Flatiron School’s Immersive Program Recap
Seven months ago I was presented with an idea…
The idea was to turn my focus from Software Sales to Software Development.
As a creative individual who had just spent 6 years in sales, this seemed like the most frightening and exciting idea I’d ever considered.
I graduated last week from Flatiron Schools Software Engineering Immersive program in Denver, and could not be more excited about the decision I’ve made, and the future it holds.
In a mere 7 months, I went from “what does that question even mean?!” to “there’s a couple ideas I have to complete this task, and I think the most efficient way is…”
While there is a literally NEVER ENDING amount of information to navigate in tech engineering, and I know this is still the beginning of my journey, I wanted to share my school projects all in one place to take a look back on just how quickly dedication to learning can prove growth and show improvement.
Compared to the test driven pre-work, Mod 1 strikes up a few new things, but solidifies fundamental ruby concepts, but now in your own environment. No more typing “learn” just to see if LearnLabs pre written tests pass. Introduce ByeBug and binding.pry to check if your output is what’s expected. By the end of Mod1 you’re thrown your first big curveball: the assignment to write a CLI app in Ruby. You aren’t really taught anything about CLI apps let alone how to build one… but with some researching and some collaboration, behold Jazzy Jay’s YouTube Jukebox:
Curveball number two comes quickly after the first. In the first week of mod 2 you are instantly introduced to Ruby on Rails, as well as diving head first into HTML/CSS/JS. This was SO much information coming SO fast, it was undoubtedly the hardest mod in the program. From barely scraping together JS files that work, to connecting that to your Rails back end this mod was one of the most impactful as well. My partners and I built a deep multi-layer, multi-input filter in rails, that takes user inputs to filter through over 2,000 strains of cannabis to display only strains with desired effects.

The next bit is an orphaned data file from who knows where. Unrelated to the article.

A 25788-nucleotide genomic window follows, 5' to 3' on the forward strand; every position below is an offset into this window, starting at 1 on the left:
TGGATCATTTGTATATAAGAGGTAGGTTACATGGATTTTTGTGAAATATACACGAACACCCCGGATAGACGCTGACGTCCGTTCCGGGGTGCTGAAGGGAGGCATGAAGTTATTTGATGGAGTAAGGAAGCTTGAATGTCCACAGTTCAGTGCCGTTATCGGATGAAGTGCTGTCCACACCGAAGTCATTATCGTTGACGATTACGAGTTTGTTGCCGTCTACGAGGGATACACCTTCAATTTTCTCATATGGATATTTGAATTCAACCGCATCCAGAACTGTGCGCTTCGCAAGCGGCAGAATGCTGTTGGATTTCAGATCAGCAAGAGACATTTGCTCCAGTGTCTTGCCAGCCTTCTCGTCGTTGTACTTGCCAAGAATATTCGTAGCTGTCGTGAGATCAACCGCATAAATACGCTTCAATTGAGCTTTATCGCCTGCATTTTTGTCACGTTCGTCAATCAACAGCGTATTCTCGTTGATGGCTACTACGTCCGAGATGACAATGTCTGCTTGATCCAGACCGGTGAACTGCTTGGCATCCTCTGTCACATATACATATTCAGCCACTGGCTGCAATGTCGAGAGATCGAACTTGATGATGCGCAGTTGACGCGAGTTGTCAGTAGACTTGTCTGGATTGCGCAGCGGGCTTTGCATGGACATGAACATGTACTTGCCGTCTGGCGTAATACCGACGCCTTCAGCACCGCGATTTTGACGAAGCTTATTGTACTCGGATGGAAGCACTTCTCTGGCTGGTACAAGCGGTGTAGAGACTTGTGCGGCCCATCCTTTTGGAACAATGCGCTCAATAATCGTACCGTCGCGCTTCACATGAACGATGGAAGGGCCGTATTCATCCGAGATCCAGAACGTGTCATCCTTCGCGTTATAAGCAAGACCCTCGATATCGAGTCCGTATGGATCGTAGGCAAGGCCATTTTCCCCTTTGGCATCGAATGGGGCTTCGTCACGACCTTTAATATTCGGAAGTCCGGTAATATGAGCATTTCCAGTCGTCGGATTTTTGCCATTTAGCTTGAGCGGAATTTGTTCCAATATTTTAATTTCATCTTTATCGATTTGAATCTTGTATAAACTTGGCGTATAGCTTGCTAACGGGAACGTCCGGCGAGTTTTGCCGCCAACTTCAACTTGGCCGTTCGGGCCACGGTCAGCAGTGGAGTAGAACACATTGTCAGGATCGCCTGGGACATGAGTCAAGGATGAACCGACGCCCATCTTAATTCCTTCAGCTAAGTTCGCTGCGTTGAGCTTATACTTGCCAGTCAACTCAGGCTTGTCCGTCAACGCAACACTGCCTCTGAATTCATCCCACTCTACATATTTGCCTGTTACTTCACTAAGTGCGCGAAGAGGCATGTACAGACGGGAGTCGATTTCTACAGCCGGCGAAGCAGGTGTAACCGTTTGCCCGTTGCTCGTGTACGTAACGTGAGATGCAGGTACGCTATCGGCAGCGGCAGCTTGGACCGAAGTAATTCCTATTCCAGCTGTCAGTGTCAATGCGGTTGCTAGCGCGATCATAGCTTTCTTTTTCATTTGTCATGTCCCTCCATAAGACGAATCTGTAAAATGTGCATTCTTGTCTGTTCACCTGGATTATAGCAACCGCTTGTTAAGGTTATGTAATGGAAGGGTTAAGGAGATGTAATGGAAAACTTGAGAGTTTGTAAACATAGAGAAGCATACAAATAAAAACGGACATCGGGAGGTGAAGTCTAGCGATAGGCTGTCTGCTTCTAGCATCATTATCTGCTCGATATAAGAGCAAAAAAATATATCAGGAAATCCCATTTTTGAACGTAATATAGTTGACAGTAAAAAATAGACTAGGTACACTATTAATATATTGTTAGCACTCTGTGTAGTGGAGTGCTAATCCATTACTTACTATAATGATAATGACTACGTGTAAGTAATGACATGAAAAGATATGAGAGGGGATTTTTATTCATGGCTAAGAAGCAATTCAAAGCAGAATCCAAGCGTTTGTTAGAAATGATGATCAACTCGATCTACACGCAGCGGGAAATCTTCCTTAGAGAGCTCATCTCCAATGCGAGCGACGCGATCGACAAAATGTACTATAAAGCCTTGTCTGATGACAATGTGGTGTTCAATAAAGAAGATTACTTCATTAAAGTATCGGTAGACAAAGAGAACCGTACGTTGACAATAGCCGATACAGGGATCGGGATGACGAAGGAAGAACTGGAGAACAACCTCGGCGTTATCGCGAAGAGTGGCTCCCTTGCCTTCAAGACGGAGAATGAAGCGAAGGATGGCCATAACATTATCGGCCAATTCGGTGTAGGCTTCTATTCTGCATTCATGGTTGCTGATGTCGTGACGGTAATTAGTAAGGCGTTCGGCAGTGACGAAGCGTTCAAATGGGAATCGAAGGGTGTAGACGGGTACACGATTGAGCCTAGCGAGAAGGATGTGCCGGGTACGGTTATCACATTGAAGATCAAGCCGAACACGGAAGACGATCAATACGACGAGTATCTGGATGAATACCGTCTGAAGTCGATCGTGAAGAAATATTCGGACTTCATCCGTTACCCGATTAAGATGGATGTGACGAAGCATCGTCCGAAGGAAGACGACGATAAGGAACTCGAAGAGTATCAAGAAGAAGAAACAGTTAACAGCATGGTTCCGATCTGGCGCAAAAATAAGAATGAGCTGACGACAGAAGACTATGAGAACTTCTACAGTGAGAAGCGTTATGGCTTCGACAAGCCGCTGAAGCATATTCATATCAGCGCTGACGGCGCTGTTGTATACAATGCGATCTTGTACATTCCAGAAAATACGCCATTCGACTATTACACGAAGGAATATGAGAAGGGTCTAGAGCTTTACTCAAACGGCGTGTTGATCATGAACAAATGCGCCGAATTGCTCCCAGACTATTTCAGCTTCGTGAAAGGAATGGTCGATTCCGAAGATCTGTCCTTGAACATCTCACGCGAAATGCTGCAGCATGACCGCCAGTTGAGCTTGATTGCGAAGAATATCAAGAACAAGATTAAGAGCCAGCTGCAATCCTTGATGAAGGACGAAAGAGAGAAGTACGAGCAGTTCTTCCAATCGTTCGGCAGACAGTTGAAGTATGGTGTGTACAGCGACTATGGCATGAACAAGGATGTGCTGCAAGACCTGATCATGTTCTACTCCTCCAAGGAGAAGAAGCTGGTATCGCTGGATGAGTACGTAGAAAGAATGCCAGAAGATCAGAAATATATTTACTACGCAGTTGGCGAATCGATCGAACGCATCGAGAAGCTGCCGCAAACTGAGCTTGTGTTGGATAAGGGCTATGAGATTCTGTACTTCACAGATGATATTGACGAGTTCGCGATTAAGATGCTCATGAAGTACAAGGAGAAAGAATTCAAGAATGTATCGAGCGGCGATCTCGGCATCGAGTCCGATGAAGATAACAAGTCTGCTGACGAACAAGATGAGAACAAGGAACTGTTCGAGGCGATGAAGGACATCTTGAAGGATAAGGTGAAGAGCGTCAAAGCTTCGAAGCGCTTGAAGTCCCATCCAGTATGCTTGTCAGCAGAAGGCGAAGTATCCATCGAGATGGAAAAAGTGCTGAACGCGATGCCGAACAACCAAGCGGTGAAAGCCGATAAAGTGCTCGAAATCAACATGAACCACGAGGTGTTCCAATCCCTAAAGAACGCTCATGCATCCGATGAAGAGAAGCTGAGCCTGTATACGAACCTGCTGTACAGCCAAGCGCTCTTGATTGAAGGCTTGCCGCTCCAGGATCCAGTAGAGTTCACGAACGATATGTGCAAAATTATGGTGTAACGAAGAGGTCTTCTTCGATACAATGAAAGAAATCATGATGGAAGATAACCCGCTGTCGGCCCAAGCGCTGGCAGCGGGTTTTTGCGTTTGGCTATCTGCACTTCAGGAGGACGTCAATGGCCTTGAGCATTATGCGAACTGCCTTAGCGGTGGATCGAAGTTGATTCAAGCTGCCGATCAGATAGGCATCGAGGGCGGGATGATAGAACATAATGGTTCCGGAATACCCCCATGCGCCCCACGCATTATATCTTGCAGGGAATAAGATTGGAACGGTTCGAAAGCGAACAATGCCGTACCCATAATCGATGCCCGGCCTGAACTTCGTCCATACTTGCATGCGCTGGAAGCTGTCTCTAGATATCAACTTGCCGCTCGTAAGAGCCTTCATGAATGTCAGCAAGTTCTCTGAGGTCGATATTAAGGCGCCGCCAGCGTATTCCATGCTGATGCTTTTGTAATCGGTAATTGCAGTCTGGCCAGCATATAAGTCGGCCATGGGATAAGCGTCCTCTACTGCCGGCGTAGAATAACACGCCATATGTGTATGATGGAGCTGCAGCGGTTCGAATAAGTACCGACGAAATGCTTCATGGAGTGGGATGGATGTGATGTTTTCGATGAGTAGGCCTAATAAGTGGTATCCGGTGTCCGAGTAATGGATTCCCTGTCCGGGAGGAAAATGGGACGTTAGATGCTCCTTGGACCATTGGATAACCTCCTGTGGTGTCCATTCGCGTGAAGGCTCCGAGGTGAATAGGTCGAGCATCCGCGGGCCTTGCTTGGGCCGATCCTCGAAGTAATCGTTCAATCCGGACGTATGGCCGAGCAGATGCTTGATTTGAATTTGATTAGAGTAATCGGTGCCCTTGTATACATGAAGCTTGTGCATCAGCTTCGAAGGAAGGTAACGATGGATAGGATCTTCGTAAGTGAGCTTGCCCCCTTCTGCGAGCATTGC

I present Herbals:
*Play around with Herbals strain filter HERE *
After the non stop new information being thrown at you in Mod 2, Mod 3 was *almost* a relief. The beginning of a new level of freedom to explore. Obviously people are into different things and have different ideas. This is when you are able to really explore, dial in your DOM Manipulation and Ruby on Rails skills to create full RESTful API’s, CRUD capable apps, and explore 3rd party API’s in more depth. As a musician, I instantly knew what types of tech I would be focused on making, and that gave me some clear guidelines of where to explore. I ambitiously created a tool for both performers and concert-goers to keep track of concert data, but the main focus was for performers to be able to build up their song library, use drag and drop to build sets for upcoming shows, and track ticket sales and revenue data on past shows.
I present SetLy:
Get ready for another curveball... After diving DEEP into Vanilla JS and getting super comfortable with DOM Manipulation, React.JS tosses a hefty but somewhat exciting looking wrench in the mix. Forget *almost* everything you just got comfortable with. The DOM is now virtual, and Vanilla JS is that Ex that never actually looked very good, it was just all you knew, and well, you were comfortable. The introduction to components and state definitely takes some time to sink in, but once it does, it is SO powerful. Conditional rendering and “instant” visual feedback based on state changes adds a whole new level of possibility. I created an ever inspiring lyric writing tool that features 6 unique 3rd party API’s and a rather magical 14 input form that fetches dynamically based on user inputs to help song-writers w/ lyrics.
I present Lyricize:
Get ready for the most curviest curve ball of them all… You’re tasked to learn a new tech that isn’t taught through the program, and utilize it in a full stack app, in less than 3 weeks. There are no classes (unless you ask for specific classes), and everyone you just learned and worked along side for the past few months scurries off in different directions. I chose to dive into Node.JS for a back end, as well as Tonal.JS and Sharp11 for music theory libraries used on the front end.. of what I think is a really useful tool for musicians like myself. I’ll let the video speak for itself.
I present Mode.ify:
My favorite part of this app was diving so deeply into music theory libraries that my head is still spinning in G#mAug6Flat9.
These programs exist for a reason, and I could not recommend Flatiron School more to anyone looking into an immersive program like this. It was a truly transformative experience, but one that still allows you to be yourself, explore your own interests, and learn your own ways. I am thrilled to be a part of that amazing community who has been extremely fun and supportive on this journey, and I am incredibly excited about whatever it is that comes next for me.
Huge thanks specifically to Kyle Colberly, Damon Chivers, Ahmed Gaber, Jonathon Higger, Kristine Du, and Brian Firooz— (the instructors, coaches, and staff at Flatiron School Denver) — as well as to my cohort mates, friends, family, and everyone who has been there to endure the challenge with me, and support and witness the beginning of this new journey I’ve chosen.